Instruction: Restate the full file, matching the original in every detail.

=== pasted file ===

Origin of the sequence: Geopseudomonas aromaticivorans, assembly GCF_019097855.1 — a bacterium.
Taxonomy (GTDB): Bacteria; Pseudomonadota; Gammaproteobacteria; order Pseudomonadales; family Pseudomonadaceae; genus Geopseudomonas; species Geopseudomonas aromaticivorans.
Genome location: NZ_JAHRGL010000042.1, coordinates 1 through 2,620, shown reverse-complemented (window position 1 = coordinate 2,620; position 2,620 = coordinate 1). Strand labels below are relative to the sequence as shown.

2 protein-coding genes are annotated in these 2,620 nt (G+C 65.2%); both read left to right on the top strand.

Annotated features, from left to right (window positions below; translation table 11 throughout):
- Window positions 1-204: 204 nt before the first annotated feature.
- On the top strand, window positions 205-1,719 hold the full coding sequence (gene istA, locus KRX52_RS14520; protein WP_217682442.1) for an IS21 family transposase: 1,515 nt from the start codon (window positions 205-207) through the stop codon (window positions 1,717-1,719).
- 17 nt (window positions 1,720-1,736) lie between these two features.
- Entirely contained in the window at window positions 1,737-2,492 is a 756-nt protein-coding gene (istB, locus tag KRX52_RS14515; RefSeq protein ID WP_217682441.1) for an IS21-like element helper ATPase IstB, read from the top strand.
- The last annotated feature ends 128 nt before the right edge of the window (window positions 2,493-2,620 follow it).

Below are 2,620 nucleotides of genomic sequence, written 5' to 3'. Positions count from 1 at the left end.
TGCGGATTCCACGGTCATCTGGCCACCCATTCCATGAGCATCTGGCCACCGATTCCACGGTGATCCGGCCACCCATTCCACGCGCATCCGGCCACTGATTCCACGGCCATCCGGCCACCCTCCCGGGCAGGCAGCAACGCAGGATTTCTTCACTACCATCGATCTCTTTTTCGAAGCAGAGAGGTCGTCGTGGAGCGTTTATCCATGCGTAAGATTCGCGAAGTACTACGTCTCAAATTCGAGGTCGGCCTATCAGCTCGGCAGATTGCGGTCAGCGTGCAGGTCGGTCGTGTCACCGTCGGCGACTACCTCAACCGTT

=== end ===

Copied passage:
Origin of the sequence: Geopseudomonas aromaticivorans, assembly GCF_019097855.1 — a bacterium.
Taxonomy (GTDB): Bacteria; Pseudomonadota; Gammaproteobacteria; order Pseudomonadales; family Pseudomonadaceae; genus Geopseudomonas; species Geopseudomonas aromaticivorans.
Genome location: NZ_JAHRGL010000042.1, coordinates 1 through 2,620, shown reverse-complemented (window position 1 = coordinate 2,620; position 2,620 = coordinate 1). Strand labels below are relative to the sequence as shown.

2 protein-coding genes are annotated in these 2,620 nt (G+C 65.2%); both read left to right on the top strand.

Annotated features, from left to right (window positions below; translation table 11 throughout):
- Window positions 1-204: 204 nt before the first annotated feature.
- On the top strand, window positions 205-1,719 hold the full coding sequence (gene istA, locus KRX52_RS14520; protein WP_217682442.1) for an IS21 family transposase: 1,515 nt from the start codon (window positions 205-207) through the stop codon (window positions 1,717-1,719).
- 17 nt (window positions 1,720-1,736) lie between these two features.
- Entirely contained in the window at window positions 1,737-2,492 is a 756-nt protein-coding gene (istB, locus tag KRX52_RS14515; RefSeq protein ID WP_217682441.1) for an IS21-like element helper ATPase IstB, read from the top strand.
- The last annotated feature ends 128 nt before the right edge of the window (window positions 2,493-2,620 follow it).

Below are 2,620 nucleotides of genomic sequence, written 5' to 3'. Positions count from 1 at the left end.
TGCGGATTCCACGGTCATCTGGCCACCCATTCCATGAGCATCTGGCCACCGATTCCACGGTGATCCGGCCACCCATTCCACGCGCATCCGGCCACTGATTCCACGGCCATCCGGCCACCCTCCCGGGCAGGCAGCAACGCAGGATTTCTTCACTACCATCGATCTCTTTTTCGAAGCAGAGAGGTCGTCGTGGAGCGTTTATCCATGCGTAAGATTCGCGAAGTACTACGTCTCAAATTCGAGGTCGGCCTATCAGCTCGGCAGATTGCGGTCAGCGTGCAGGTCGGTCGTGTCACCGTCGGCGACTACCTCAACCGTT